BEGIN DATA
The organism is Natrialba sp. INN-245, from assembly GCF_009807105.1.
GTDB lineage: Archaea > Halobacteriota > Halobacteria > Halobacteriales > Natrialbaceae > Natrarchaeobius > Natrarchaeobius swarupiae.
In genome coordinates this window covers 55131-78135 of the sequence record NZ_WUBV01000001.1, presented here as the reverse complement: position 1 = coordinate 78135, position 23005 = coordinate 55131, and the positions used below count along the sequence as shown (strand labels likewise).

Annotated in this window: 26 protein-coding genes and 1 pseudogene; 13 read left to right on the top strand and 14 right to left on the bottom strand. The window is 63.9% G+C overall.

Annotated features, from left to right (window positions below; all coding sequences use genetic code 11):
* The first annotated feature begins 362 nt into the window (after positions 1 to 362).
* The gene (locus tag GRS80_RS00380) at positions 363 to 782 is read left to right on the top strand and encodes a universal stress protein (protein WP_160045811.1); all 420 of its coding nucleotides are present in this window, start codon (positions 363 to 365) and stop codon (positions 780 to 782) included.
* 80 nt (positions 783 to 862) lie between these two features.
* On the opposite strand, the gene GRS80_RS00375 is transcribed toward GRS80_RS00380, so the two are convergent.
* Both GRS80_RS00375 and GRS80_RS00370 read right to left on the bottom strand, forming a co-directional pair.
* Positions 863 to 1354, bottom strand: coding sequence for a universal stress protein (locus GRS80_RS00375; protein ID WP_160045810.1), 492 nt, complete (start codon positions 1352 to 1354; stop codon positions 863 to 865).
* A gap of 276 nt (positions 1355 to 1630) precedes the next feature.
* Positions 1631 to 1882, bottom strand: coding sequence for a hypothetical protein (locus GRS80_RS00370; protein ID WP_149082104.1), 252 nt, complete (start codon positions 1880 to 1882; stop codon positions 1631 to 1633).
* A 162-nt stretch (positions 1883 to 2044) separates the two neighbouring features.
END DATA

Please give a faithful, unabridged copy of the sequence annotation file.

The organism is Natrialba sp. INN-245, from assembly GCF_009807105.1.
GTDB lineage: Archaea > Halobacteriota > Halobacteria > Halobacteriales > Natrialbaceae > Natrarchaeobius > Natrarchaeobius swarupiae.
In genome coordinates this window covers 55131-78135 of the sequence record NZ_WUBV01000001.1, presented here as the reverse complement: position 1 = coordinate 78135, position 23005 = coordinate 55131, and the positions used below count along the sequence as shown (strand labels likewise).

Annotated in this window: 26 protein-coding genes and 1 pseudogene; 13 read left to right on the top strand and 14 right to left on the bottom strand. The window is 63.9% G+C overall.

Annotated features, from left to right (window positions below; all coding sequences use genetic code 11):
* The first annotated feature begins 362 nt into the window (after positions 1 to 362).
* The gene (locus tag GRS80_RS00380) at positions 363 to 782 is read left to right on the top strand and encodes a universal stress protein (protein WP_160045811.1); all 420 of its coding nucleotides are present in this window, start codon (positions 363 to 365) and stop codon (positions 780 to 782) included.
* 80 nt (positions 783 to 862) lie between these two features.
* On the opposite strand, the gene GRS80_RS00375 is transcribed toward GRS80_RS00380, so the two are convergent.
* Both GRS80_RS00375 and GRS80_RS00370 read right to left on the bottom strand, forming a co-directional pair.
* Positions 863 to 1354, bottom strand: coding sequence for a universal stress protein (locus GRS80_RS00375; protein ID WP_160045810.1), 492 nt, complete (start codon positions 1352 to 1354; stop codon positions 863 to 865).
* A gap of 276 nt (positions 1355 to 1630) precedes the next feature.
* Positions 1631 to 1882, bottom strand: coding sequence for a hypothetical protein (locus GRS80_RS00370; protein ID WP_149082104.1), 252 nt, complete (start codon positions 1880 to 1882; stop codon positions 1631 to 1633).
* A 162-nt stretch (positions 1883 to 2044) separates the two neighbouring features.